Cohen is arguing that this divests the court of jurisdiction over the contract dispute and is asking the court to dismiss her claim which seeks to invalidate the deal.
Cohen pleaded guilty last month to eight felonies -- including a violation of campaign finance law in connection with his role in negotiating a nondisclosure agreement with Daniels for $130,000 just before Election Day in 2016.
Trump has always denied he had an affair in 2006 with Daniels -- whose legal name is Stephanie Clifford -- though the president recently acknowledged reimbursing Cohen for the costs of the deal.
Michael Avenatti, who represents Daniels, told ABC News in a text late Friday: "It won't work for a host a reasons, starting with Trump has not agreed to anything."
Daniels' lawyer also tweeted about the news, calling it a "legal stunt" in order to avoid the president being deposed in the case.
Avenatti said he "will never settle the cases absent full disclosure and accountability."
In the filing by Brent Blakely, Cohen's lawyer, he writes "Essential Consultants LLC covenants not to assert any right and/or claims against Stephanie Clifford aka Stormy Daniels with respect to the validity and/or enforcement of the Confidential Settlement Agreement, including but not limited to any claims against Stephanie Clifford aka Stormy Daniels for breach thereof."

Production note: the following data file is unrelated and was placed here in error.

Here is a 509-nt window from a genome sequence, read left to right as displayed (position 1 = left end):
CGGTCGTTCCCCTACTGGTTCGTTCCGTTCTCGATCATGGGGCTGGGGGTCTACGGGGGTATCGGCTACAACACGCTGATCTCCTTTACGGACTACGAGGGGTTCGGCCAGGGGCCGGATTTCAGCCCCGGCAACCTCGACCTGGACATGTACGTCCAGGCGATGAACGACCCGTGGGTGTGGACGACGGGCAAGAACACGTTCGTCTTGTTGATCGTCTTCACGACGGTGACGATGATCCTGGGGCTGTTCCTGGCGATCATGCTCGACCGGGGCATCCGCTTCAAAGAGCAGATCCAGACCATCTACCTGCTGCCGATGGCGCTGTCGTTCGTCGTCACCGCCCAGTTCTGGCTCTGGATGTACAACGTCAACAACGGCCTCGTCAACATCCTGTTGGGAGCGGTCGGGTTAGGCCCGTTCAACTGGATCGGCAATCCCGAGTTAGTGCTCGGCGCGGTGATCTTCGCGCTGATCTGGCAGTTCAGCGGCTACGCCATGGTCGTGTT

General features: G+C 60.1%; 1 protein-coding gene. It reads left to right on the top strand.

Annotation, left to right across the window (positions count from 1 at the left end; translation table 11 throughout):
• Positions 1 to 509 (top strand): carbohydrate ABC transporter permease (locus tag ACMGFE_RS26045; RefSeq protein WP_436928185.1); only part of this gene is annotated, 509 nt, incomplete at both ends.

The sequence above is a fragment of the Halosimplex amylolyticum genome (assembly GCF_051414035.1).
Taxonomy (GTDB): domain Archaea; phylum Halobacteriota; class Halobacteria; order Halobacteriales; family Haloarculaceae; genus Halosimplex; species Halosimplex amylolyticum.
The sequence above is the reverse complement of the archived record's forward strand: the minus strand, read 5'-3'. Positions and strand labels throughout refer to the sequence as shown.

Essential Consultants also reserved the right to seek reimbursement of that $130,000 paid to Daniels as hush money.
"Today Essential Consultants LLC and Michael Cohen have effectively put an end to the lawsuits filed against them by Stephanie Clifford aka Stormy Daniels," Blakely said in a statement to ABC News. "The rescission of the Confidential Settlement Agreement will result in Ms. Clifford returning to Essential Consultants the $130,000 she received in consideration, as required by California law."
A Sept. 24 hearing is scheduled in the case in which the parties were expected to present their arguments on how to proceed in the wake of Cohen’s guilty pleas. Cohen and Trump want to extend the existing stay on the case, while Avenatti argued that the case should proceed with discovery and depositions, including Trump.
Avenatti had pushed for an expedited deposition of Trump just eight days earlier.
"We want to get on with it," Avenatti said Aug. 29. "There is no reason why the case should continue to be delayed."
The attorney is seeking to question the president under oath on an expedited schedule.
"I would be prepared to sit across from the president and take his deposition on 48-hours’ notice," Avenatti told ABC News. "I would literally take that deposition anywhere in the world."